What if neurologists were able to excavate the human mind for a complete history of past experiences? Although it may sound like something out of science fiction, new advances in neurology have placed it within the realm of possibility, according to research conducted at the Weizmann Institute of Science.

The research, published in The Journal of Neuroscience, focused on the puzzling phenomenon of spontaneously emerging brain activity during periods of rest. Unlike its owner, the brain is never inactive — and as soon as the daily onslaught of outside stimuli ceases, nerve cell activity associated with incoming information is immediately replaced by a series of different, ultra-slow sequences of neuronal activity. The wave patterns in which they result exhibit a hieroglyphic blend of unintelligibility and clear-cut symmetry.

Determined to crack the code, research student Tal Harmelech hypothesized that spontaneously emerging brain activity during periods of rest could be understood as imprints of past experiences — wave patterns resurfacing from a fragmented “cache” of neuronal activity. Due to the tremendously flexible structure of the brain, certain information is isolated and embedded within connections between brain cells. This feature is referred to as “plasticity,” and gradually allows the brain to anticipate certain key properties of experiences, even entirely new ones. The study theorized that for this reason, information about earlier stimuli would inevitably be partially incorporated in intercellular links, and subsequently manifest as spontaneous wave patterns.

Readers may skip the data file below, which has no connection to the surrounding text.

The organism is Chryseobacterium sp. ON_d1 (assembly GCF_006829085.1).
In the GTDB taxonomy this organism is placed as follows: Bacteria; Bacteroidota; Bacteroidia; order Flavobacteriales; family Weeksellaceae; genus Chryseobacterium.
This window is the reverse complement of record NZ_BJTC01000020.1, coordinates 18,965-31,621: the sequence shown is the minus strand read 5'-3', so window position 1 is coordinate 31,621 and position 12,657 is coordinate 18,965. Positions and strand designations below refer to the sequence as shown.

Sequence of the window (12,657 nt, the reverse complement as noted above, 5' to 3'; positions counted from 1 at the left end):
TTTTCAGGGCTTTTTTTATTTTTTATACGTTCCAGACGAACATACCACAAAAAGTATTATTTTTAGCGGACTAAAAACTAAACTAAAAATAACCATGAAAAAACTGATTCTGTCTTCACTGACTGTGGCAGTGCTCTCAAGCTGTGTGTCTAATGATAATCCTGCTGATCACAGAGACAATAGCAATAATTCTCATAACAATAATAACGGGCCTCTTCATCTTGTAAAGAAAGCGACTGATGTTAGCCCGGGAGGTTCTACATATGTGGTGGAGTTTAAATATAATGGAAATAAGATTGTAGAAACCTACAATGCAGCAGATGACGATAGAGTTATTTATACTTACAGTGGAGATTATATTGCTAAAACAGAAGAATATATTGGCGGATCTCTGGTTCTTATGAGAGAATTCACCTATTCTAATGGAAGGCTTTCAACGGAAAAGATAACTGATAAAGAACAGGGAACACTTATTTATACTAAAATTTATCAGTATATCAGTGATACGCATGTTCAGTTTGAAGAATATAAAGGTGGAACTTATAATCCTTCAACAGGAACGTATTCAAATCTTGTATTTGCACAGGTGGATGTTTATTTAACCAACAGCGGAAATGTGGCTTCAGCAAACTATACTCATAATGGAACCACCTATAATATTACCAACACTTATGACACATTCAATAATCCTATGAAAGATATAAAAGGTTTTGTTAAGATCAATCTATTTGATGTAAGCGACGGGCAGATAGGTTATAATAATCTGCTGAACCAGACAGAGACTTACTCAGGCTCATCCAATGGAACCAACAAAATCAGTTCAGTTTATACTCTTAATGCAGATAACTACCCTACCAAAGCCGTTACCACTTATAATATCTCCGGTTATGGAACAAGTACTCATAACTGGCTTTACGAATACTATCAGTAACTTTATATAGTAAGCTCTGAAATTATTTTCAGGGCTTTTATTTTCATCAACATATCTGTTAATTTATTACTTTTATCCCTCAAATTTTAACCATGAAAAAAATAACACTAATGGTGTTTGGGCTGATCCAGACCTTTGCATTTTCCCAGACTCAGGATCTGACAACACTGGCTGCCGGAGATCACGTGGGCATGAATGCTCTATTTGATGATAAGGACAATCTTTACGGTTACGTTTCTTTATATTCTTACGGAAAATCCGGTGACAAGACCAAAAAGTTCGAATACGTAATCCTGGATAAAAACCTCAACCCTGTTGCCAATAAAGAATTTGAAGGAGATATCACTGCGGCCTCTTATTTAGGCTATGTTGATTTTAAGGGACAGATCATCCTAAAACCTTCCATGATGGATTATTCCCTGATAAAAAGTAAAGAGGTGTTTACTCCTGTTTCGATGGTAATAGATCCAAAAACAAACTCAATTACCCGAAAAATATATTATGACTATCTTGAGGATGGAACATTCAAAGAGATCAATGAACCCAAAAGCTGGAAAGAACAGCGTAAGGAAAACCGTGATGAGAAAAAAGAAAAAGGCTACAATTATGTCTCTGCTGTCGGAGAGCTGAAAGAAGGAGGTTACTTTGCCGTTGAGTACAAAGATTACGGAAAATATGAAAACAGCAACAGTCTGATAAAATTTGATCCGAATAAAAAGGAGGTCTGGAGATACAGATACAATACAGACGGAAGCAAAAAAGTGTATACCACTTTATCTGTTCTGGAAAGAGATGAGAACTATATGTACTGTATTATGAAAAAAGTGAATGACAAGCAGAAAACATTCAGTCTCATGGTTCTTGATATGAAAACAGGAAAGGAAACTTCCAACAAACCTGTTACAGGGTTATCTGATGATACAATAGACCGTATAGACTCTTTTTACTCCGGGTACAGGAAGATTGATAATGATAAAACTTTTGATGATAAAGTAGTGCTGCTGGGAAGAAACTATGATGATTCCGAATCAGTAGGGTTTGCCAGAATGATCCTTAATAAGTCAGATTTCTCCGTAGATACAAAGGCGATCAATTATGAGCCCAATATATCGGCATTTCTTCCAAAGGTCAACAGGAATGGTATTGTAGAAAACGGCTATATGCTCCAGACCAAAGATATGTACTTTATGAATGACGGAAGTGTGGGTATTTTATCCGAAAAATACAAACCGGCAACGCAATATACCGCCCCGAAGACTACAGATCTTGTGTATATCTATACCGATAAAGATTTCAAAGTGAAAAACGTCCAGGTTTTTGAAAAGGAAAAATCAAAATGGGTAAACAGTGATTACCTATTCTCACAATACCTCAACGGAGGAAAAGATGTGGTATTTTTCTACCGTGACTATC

The researchers conducted a series of tests where patients were asked to imagine a situation requiring rapid decision-making. Later, it was shown that subsequent fMRI scans indeed corresponded to the activity recorded during the test, with traces lingering for at least 24 hours.

Beyond providing an invaluable “mapping tool” when outlining an individual’s recent cognitive history, the discovery may also allow for a new method of personality profiling. The unique patterns of spontaneous brain activity could eventually reveal each individual’s habits, talents and biases.

"Today, we are discovering more and more of the common principles of brain activity, but we have not been able to account for the differences between individuals," said Dr. Rafi Malach. "In the future, spontaneous brain patterns could be the key to obtaining unbiased individual profiles."

Source: Harmelech T, Preminger S, Wertman E, Malach R. The Day-After Effect: Long Term, Hebbian-Like Restructuring of Resting-State fMRI Patterns Induced by a Single Epoch of Cortical Activation. The Journal of Neuroscience. 2013.